In many developing countries, the idea of corporate governance is somewhat novel, as the majority of industries were, at one point or another, belonging to the government or important and powerful local clans and families. Such is the situation in Nigeria, where local businesses and corporations, as well as the government, seem to in a state of confusion as to which corporate governance model they are supposed to follow (Agelbite & Amaeshi 2010). The reason for that is that the three powerful actors operating in the region, such as the notable international organizations (IMF and OECD), local corporate governance institutions, and indigenous initiatives, are all pulling the country in different directions, which prevents the adoption of a unified corporate governance model (Agelbite & Amaeshi 2010). A similar situation can be perceived in Kuwait.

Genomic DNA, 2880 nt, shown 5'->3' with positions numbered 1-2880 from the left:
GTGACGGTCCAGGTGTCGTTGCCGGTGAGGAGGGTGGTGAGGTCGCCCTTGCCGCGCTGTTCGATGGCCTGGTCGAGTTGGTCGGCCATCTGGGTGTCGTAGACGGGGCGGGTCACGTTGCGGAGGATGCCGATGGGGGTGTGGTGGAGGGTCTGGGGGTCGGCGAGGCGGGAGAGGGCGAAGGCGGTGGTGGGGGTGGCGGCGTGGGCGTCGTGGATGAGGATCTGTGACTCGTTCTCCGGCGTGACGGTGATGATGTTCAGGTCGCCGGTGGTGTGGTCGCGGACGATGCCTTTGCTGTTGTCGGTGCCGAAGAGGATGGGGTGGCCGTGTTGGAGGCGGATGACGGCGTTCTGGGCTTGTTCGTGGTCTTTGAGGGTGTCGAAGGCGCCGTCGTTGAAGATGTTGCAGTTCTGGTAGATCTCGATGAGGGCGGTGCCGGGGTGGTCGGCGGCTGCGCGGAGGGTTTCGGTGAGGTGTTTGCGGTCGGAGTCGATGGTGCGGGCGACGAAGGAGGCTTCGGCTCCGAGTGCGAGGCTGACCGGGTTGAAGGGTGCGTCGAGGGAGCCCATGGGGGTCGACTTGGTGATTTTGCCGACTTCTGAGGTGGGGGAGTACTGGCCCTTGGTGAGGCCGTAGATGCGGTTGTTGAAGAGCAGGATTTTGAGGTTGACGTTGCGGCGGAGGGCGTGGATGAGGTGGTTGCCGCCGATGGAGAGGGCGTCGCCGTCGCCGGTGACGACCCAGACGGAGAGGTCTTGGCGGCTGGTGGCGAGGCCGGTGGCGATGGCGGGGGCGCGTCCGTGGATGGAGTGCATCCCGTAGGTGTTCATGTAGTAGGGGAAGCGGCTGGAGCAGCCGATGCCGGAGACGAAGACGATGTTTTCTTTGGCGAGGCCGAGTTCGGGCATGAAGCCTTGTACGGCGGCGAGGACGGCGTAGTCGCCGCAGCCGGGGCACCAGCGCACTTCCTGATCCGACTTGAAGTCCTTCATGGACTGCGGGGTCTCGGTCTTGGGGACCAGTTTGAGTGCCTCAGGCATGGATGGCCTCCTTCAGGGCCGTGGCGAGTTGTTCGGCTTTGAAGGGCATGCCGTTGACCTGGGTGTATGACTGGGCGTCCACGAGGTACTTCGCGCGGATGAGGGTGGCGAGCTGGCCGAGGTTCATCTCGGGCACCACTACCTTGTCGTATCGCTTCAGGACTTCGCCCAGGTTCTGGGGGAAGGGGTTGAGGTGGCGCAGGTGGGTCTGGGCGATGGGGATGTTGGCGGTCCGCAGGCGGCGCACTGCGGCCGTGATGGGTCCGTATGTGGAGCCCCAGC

The above point is truthful for many emerging economies, such as Turkey. Aksu and Kosedag (2006) state that emerging economies are in dire need of external capital to expand into the international markets. At the same time, they possess a poor corporate governance structure and an inefficient regulatory framework to ensure the transparency and disclosure of financial activities, which are required if the country is to participate in a global market. While the Turkish companies possess a low-to-moderate transparency and disclosure rates, their capabilities and desire to participate in voluntary disclosure of financial activities remain low (Aksu & Kosedag 2006). Turkish businesses also possess numerous similarities to that of Kuwait, such as Islamic influence on the economy, strong familial businesses, and an expansive government sector.